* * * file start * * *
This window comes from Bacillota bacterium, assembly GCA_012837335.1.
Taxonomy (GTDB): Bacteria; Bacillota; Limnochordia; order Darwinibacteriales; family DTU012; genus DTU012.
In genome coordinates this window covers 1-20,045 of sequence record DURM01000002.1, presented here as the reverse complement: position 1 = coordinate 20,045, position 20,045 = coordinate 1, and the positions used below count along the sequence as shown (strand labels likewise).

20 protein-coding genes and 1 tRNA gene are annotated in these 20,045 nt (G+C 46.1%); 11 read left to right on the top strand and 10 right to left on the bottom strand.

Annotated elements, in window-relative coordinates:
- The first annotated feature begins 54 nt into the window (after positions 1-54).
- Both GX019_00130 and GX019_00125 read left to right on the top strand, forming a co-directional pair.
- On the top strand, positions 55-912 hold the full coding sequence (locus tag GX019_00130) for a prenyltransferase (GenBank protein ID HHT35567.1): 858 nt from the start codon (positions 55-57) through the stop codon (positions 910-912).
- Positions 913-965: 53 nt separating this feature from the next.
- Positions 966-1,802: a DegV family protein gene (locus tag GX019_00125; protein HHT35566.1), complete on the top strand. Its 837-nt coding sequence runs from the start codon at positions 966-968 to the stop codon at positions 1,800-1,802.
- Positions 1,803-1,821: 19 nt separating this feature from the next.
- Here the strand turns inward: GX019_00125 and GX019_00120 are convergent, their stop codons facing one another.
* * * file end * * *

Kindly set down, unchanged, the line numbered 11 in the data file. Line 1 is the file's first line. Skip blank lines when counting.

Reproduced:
- Positions 1,803-1,821: 19 nt separating this feature from the next.